Whole Dog Journal readers have learned how to identify the best commercial foods when they shop for their dogs. But whether you feed dry kibble or canned food, even the best commercial diets can be improved with the addition of appropriate fresh foods. Keep the following things in mind when adding fresh foods to your dog's diet.
What kind of dog food is best? Is canned food healthier than kibble? Does a homemade dog food diet require as much work as it appears to? Whole Dog Journal developed a very comprehensive pros and cons chart for various dog food options you may be considering. Remember: no one dog food is best for all dogs! Consider your dog's lifestyle and needs and use this chart to help you decide what kind of food your dog should eat.
Caring guardians of companion canines often wonder whether one form of commercially prepared food – kibble or canned – is better than the other. The truth is, both types of food have relative advantages and disadvantages in terms of palatability, digestibility, and necessity for preservatives or other chemical additives. While they generally meet the same chemical composition standards in terms of vitamins, minerals, and amino acids, these types of food provide very different nutritional value.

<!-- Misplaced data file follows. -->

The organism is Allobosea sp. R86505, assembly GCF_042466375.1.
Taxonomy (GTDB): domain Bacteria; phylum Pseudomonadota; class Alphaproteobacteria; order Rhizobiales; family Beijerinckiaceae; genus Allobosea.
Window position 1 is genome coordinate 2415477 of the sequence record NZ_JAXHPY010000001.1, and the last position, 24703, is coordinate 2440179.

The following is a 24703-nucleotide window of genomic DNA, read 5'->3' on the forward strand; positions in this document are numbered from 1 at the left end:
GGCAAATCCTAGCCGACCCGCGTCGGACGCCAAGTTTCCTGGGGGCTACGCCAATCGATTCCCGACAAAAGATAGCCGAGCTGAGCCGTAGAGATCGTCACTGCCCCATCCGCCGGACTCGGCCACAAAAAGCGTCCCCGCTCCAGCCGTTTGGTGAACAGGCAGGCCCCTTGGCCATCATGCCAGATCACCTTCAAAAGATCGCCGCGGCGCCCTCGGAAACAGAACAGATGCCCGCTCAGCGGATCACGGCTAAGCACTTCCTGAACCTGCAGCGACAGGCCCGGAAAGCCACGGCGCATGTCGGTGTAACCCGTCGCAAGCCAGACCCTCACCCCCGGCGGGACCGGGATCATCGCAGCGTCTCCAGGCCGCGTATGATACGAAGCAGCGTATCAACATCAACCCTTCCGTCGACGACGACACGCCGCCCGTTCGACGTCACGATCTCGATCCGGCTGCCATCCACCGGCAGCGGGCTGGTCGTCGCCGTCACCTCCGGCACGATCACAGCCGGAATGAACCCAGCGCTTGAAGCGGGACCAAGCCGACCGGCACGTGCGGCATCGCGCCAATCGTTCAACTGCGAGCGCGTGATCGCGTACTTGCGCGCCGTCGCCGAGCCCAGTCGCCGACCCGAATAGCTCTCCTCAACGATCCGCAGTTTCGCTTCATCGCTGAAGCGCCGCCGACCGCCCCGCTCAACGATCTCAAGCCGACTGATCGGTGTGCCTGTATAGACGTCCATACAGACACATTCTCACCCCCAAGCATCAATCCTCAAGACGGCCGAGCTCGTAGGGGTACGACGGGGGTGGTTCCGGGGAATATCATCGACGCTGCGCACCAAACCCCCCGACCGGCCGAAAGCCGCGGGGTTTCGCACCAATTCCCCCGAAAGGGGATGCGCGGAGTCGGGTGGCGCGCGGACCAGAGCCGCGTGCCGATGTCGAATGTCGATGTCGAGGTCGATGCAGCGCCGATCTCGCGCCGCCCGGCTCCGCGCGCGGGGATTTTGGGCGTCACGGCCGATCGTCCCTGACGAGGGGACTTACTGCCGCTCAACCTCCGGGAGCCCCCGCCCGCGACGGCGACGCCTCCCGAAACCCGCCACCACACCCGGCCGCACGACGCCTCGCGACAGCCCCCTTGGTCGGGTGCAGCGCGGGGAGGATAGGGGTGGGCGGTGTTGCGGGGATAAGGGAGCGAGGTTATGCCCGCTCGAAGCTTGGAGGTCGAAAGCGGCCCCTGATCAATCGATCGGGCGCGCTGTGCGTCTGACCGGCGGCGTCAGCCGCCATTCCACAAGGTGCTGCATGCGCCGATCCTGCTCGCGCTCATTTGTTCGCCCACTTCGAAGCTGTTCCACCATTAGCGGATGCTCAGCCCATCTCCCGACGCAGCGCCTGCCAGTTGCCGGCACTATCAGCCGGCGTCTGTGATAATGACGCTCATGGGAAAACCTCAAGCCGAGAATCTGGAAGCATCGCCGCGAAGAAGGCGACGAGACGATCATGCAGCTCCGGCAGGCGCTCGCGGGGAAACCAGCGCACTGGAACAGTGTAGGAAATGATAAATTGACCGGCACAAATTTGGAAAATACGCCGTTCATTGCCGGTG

What is digestibility and why does it matter? Digestibility reflects a food's ability to deliver essential nutrients to the dog who eats it. This ultimately affects not only defecation quantity and quality (how much your dog poops and how the poop looks and smells), and a dog's propensity for flatulence (no explanation needed), but more importantly, a dog's long-term health and wellness. The graphic on this page summarizes how digestibility is measured using feeding trials with dogs.
Whole Dog Journal steers away from providing dog guardians with step-by-step recipes for dog food, raw or cooked. We can share expert dog companions' personal protocols for feeding their dogs home-prepared, but quickly you will realize not only that the perfect dog food recipe does not exist, but that in order for your dog to receive all necessary nutrients, you really need many recipes that include many different whole food ingredients.
Wet dog food, a.k.a. “canned” dog food, is not nearly as popular as dry food. The total sales figure for dry pet food in the U.S. last year (more than $12.7 billion) was more than 21/2 times that of wet pet food (almost $4.8 billion). I understand the reasons for this, but wish it wasn’t so. Canned food is actually a much healthier diet for dogs than kibble.